6 Tips on How OFW Parent can Teach Money Management on their Kids

Parents are the kids’ first teacher. Being their first teacher, you are tasked to teach not only the basic knowledge they will need in school such as letters and numbers but also life skills and values they will need later on in their lives. This includes money management.

If you are an OFW parent, this is something you need to work on with your kids even if you are miles apart. This is because the financial success as a family will depend not just on you and how you save but also how your family, including your children, treat money. You need to impart the value of money on your children not only to allow them to buy what they want but also for their future.

You might ask how. You can try these tips:

1) Always start with a piggy bank. 

You can never go wrong with the good ol’ piggy bank. In fact, this is still the most basic way to teach kids about money and saving.

Give them a piggy bank – and make sure it is something they cannot easily open to prevent any form of temptation. This way, your children will realize and understand how to grow money and at the same time, teach them the concept of saving. At the same time, you teach your kids the importance of safekeeping money.

Tip: Let your child choose his/her piggy bank. This could encourage your child more to fill it up if they like what they’re seeing.

2) Minimize monetary reward. 

Your child helped in washing the dishes or cleaned his room. That means P50 each for every chore done and that will keep your child happy.

It’s okay to give monetary reward to your children for every good deed, but you are not really teaching your kids the importance and value of money. Instead of understanding the life skills you want to impart on your kids, their main motivation is money.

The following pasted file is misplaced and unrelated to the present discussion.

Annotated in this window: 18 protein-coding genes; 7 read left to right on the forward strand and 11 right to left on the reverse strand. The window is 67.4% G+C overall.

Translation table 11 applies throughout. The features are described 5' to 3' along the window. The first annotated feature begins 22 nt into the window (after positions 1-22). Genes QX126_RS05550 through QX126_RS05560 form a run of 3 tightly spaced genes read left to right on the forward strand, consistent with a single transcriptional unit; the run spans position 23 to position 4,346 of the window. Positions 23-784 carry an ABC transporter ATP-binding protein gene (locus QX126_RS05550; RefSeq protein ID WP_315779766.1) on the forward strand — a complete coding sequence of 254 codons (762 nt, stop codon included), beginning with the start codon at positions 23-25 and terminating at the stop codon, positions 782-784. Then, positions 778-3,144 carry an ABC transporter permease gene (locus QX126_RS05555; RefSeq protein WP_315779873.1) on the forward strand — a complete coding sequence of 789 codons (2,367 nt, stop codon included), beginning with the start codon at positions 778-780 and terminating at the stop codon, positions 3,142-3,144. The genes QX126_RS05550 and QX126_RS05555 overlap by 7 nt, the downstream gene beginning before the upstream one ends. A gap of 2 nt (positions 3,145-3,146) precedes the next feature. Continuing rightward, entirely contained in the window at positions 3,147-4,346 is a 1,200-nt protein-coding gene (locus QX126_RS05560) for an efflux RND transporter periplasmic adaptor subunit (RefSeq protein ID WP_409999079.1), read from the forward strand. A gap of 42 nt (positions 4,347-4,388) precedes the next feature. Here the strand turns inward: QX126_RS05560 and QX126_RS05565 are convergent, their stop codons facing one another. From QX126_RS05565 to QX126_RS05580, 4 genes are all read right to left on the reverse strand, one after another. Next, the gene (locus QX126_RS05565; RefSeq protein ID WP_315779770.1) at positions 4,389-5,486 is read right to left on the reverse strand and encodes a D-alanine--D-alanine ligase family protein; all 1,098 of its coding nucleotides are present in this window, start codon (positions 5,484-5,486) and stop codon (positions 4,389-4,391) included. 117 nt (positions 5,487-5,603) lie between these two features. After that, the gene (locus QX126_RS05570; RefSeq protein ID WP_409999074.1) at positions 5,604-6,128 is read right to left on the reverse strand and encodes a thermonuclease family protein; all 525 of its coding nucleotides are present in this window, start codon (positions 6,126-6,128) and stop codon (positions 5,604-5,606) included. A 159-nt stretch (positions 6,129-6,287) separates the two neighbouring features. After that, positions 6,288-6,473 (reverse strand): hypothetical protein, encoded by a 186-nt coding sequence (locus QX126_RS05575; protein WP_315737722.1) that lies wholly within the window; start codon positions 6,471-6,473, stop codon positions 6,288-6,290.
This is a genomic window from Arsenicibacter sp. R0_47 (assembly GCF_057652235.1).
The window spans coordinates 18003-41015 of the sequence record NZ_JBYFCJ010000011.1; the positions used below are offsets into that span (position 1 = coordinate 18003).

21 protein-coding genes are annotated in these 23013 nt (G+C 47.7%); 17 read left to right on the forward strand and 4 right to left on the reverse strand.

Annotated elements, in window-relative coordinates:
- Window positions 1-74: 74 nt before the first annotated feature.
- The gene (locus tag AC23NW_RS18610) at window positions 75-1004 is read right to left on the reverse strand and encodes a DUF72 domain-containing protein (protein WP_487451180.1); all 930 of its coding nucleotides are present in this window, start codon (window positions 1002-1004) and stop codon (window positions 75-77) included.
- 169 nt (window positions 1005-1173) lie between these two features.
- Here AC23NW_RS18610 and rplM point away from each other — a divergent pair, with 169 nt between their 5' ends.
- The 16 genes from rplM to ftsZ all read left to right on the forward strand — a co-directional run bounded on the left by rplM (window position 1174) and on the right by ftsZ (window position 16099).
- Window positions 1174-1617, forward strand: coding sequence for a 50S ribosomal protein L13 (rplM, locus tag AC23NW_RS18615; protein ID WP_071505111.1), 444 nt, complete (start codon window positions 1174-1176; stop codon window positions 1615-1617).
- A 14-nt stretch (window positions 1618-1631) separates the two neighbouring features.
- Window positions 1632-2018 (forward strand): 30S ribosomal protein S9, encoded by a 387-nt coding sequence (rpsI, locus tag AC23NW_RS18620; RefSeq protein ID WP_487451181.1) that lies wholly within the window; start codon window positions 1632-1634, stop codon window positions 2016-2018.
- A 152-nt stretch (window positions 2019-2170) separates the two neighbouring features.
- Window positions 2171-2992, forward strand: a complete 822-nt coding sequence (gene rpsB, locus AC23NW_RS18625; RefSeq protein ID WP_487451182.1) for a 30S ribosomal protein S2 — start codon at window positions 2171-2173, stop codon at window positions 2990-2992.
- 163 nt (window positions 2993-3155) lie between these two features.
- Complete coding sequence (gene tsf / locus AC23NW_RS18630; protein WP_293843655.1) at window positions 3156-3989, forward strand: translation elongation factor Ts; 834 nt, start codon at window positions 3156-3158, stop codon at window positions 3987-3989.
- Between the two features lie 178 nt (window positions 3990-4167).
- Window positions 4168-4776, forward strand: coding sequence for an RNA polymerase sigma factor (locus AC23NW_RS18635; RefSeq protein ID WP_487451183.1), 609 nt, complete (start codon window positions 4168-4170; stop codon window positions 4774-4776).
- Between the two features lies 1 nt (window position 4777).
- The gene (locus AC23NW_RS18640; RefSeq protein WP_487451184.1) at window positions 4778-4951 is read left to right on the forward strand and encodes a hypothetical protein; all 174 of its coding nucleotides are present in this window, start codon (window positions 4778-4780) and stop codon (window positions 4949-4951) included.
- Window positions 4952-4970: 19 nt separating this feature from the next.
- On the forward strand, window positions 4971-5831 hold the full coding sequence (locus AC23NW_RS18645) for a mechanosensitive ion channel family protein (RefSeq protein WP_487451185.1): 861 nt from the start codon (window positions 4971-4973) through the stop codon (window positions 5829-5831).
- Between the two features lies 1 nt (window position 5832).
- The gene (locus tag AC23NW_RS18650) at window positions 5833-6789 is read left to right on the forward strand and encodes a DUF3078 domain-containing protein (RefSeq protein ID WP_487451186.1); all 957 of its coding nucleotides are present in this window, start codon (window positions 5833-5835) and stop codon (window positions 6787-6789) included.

What you can do is to set a positive reward system for every good deed. For instance, every chore done equates to one star and 10 stars mean they can get an item they like that will be included in the balikbayan box.

3) Try delayed gratification. 

Let’s say your son wants a new rubber shoes, which is not yet available in the Philippines. To make up for the time lost, you decided to buy it on your next payday and send a package back home.

Unfortunately, this is not the best way to go. To teach the value of money, you need to practice delayed gratification.

“10 sleeps seem like eternity for them,” you might say. That’s true. What you can do is to make a compromise with your kids instead of giving them what they want immediately. For instance, if they can save P100, you will give them P200 to match their savings. It’s hard to explain, but kids will realize the importance of money if you don’t easily give in to their demands.

4) Make the most out of your vacation by teaching them about money. 

Read stories about money, including stories about successful entrepreneurs who started from scratch or OFW-turned-businessmen. You can also tour the Bangko Sentral ng Pilipinas museum to give them a better understanding of money while showing them the evolution of peso throughout the years.

Another activity you can try is to go to the grocery with your kids. Give them a budget (preferably not more than P300) and let them buy what they want as long as it is within the given budget.

Visiting a bank is also a must if you are in the Philippines. This can be a good way for your child to observe how money is kept and the different products offered to help people grow their money.

5) Keep them involved in the budget. 

Budget is a collective effort and is something shared with every member of the family. Before you leave for work abroad or during your stay in the Philippines, make sure to sit down as a family and discuss how the family budget will go. Listen to what your kids have to say as well and explain why you can’t consider their input, especially if their suggestions are not necessary (for instance, weekly eating out).

Let the voice of your kids be heard.

6) Set a good example. 

Children learn by example. Before you teach them about money and savings, make sure you show them how these concepts are applied in your daily life. Don’t expect them to save if you constantly send them a balikbayan box full of goodies. If you want them to embrace the value of money, show and live a prudent and simple life.

Being a parent is not easy, especially if you are miles away from your family. Nonetheless, don’t use it as an excuse for poor money management. Everything starts from home so be a good example.

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